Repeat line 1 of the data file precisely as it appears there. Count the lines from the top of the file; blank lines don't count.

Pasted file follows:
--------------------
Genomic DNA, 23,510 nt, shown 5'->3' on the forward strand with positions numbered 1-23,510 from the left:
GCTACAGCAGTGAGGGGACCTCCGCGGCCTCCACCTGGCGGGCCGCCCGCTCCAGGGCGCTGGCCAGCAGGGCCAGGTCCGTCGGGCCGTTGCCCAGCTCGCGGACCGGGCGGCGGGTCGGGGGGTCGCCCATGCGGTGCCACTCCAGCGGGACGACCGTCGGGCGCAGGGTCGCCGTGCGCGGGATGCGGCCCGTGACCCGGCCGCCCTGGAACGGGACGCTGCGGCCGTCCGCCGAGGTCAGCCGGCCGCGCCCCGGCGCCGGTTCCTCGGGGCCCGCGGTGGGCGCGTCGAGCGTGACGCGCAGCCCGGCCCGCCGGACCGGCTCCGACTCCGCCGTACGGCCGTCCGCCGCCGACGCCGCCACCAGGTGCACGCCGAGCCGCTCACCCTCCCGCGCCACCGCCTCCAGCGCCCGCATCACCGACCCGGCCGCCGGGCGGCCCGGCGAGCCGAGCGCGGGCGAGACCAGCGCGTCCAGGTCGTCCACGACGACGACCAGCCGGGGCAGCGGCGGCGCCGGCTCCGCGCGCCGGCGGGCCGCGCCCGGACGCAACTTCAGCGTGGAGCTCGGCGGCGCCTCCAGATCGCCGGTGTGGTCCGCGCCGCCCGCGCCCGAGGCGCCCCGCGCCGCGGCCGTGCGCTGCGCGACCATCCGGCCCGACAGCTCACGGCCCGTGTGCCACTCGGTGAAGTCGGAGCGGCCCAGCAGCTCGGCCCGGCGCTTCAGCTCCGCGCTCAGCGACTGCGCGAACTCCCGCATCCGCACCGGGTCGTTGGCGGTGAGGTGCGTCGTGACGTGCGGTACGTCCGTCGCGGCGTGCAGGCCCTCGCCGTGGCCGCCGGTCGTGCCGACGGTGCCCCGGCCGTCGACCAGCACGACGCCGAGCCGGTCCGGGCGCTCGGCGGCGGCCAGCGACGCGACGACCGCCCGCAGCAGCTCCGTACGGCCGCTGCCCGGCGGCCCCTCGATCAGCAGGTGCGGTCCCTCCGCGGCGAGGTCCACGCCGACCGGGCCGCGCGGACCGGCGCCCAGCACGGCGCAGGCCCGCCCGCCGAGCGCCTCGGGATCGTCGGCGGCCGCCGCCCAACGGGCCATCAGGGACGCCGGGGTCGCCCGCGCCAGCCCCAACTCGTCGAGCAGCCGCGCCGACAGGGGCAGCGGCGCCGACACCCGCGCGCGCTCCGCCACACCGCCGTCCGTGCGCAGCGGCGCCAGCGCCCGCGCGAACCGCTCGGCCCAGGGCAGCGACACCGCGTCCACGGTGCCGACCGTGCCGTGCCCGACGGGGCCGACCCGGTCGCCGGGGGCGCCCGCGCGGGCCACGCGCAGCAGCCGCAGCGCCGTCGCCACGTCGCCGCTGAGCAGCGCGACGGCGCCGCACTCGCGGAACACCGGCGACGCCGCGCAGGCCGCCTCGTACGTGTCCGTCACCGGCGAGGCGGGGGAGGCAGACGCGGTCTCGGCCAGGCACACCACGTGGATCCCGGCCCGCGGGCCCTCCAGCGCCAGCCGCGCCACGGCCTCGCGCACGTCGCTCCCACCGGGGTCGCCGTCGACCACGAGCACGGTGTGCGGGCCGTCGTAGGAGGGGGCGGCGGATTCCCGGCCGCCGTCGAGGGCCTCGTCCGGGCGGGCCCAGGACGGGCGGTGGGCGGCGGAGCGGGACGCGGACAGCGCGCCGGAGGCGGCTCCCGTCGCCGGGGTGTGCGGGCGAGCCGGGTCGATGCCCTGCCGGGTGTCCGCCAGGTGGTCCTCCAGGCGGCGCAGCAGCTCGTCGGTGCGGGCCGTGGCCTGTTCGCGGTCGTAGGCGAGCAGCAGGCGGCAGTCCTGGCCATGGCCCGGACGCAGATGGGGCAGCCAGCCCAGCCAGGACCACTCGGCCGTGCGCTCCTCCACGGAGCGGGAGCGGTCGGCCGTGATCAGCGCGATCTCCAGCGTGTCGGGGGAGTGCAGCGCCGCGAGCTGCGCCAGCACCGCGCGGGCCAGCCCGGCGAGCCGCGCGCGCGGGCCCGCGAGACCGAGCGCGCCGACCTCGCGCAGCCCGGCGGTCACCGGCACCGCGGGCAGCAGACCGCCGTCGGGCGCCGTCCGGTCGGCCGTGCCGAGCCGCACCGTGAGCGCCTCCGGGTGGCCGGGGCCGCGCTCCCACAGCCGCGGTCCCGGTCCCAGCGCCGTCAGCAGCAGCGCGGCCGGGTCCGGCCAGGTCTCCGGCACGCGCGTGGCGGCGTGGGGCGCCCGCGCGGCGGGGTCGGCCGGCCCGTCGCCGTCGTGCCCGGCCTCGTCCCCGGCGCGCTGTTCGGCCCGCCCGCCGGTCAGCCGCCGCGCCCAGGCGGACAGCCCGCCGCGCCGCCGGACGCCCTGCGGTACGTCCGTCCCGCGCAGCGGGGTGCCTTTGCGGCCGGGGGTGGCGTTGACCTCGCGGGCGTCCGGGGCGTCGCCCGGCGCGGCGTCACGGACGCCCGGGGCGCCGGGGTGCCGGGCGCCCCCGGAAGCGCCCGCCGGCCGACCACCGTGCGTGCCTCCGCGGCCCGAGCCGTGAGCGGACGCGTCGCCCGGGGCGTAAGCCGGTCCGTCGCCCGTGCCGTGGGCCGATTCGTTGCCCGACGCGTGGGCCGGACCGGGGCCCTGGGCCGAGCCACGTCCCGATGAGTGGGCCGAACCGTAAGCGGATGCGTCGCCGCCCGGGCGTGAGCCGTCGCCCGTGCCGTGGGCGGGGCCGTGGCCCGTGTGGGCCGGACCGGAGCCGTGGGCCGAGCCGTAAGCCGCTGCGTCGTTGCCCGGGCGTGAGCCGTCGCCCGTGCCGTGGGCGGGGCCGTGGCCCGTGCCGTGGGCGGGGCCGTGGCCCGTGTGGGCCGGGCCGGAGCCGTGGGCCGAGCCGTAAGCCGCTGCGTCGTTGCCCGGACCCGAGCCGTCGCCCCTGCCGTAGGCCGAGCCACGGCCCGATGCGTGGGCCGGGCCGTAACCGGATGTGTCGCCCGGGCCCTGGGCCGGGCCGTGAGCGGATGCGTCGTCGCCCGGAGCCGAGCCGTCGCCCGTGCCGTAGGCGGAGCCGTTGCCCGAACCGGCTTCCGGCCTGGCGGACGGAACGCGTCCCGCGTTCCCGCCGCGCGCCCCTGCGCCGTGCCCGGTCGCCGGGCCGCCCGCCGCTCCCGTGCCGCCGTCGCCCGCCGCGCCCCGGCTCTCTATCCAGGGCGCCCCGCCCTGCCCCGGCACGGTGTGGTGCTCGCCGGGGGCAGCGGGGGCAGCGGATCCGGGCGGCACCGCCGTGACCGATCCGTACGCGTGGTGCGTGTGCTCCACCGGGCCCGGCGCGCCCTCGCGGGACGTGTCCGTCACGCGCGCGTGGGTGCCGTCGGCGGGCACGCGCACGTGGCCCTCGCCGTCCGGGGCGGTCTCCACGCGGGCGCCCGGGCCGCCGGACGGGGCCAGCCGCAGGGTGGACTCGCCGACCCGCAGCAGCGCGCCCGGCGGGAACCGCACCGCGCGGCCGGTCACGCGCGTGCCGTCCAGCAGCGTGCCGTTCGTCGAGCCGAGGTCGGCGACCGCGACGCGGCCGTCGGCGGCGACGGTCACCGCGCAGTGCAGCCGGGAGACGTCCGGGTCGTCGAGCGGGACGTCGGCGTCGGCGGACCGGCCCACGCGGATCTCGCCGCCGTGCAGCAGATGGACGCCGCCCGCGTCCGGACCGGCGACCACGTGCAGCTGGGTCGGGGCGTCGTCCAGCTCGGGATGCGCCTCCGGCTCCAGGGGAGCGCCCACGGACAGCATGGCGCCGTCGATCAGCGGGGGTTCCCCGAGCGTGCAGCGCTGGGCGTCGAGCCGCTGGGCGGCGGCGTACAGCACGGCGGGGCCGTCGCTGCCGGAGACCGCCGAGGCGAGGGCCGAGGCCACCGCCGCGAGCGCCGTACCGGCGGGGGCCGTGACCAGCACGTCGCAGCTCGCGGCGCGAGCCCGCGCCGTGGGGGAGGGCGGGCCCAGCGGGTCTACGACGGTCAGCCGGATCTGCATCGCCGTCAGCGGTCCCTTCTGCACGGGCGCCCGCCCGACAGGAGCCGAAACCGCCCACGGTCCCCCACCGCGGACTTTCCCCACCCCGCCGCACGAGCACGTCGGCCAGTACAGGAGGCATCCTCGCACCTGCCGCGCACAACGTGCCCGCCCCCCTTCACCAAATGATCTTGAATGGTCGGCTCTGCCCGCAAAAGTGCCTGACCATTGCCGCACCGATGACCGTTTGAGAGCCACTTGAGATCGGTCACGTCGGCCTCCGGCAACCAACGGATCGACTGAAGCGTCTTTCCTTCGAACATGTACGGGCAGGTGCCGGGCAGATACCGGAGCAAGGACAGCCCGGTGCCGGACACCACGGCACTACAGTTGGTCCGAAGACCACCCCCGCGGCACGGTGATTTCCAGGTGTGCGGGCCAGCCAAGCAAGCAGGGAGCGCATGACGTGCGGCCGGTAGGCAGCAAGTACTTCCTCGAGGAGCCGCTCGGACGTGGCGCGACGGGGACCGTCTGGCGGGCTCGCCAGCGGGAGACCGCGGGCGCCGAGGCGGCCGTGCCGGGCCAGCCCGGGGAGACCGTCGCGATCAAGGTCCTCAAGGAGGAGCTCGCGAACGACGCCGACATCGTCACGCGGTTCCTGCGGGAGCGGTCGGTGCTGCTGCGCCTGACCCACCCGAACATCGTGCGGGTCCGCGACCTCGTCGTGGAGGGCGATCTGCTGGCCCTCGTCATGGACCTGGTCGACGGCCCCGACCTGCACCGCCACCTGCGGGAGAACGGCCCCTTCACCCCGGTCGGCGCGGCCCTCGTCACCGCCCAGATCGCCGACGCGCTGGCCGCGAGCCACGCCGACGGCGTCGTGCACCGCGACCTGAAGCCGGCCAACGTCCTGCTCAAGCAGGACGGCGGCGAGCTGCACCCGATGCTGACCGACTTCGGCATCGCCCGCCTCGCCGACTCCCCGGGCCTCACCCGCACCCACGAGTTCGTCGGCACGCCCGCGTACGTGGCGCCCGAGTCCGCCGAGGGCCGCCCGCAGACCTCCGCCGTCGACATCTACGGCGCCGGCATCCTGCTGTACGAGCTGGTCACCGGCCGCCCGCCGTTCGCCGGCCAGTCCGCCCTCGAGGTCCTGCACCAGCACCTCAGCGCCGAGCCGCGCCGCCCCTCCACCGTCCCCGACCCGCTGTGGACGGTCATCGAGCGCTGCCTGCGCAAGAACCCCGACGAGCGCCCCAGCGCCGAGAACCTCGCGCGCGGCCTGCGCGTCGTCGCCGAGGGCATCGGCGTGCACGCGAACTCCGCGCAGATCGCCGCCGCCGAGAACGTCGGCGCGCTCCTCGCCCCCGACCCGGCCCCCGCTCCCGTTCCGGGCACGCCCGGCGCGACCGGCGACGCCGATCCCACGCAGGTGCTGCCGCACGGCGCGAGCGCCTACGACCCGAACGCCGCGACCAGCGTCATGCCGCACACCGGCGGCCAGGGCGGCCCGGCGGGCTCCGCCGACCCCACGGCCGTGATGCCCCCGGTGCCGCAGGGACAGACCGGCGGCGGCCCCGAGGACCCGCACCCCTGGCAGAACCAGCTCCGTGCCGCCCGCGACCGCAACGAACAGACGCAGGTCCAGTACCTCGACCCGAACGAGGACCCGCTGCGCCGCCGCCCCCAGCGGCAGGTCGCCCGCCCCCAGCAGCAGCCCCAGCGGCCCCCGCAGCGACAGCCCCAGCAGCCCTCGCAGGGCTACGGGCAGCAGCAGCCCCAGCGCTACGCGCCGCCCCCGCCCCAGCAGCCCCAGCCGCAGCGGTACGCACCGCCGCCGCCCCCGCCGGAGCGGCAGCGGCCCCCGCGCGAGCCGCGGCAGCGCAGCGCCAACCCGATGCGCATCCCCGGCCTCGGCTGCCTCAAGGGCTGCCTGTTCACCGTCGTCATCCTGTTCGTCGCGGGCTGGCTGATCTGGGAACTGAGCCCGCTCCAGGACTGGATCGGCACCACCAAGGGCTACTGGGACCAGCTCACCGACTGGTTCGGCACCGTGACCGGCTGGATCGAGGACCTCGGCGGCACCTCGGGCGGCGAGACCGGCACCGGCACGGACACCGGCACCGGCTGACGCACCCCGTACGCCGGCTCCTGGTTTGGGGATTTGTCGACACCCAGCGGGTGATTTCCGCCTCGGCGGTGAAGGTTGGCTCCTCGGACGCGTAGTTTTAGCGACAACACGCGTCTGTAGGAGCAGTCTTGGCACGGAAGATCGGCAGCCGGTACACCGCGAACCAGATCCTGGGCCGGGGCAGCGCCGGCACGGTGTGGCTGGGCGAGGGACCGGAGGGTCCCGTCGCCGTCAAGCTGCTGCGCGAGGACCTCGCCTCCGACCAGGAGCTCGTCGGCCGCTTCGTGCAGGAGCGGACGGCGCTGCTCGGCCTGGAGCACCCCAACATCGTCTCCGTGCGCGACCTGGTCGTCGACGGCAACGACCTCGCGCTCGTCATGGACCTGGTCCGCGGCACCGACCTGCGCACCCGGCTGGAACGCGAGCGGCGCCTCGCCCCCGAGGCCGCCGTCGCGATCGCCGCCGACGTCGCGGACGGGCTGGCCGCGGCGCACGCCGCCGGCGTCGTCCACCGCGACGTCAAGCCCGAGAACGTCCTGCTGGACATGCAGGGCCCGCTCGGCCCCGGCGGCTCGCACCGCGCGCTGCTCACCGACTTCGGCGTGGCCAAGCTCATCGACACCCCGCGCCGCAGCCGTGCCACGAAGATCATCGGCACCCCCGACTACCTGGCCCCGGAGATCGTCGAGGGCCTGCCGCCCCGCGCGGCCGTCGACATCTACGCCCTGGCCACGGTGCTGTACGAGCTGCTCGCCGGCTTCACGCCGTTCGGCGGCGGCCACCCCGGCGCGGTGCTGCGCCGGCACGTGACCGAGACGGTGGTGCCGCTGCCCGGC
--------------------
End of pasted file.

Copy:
Genomic DNA, 23,510 nt, shown 5'->3' on the forward strand with positions numbered 1-23,510 from the left: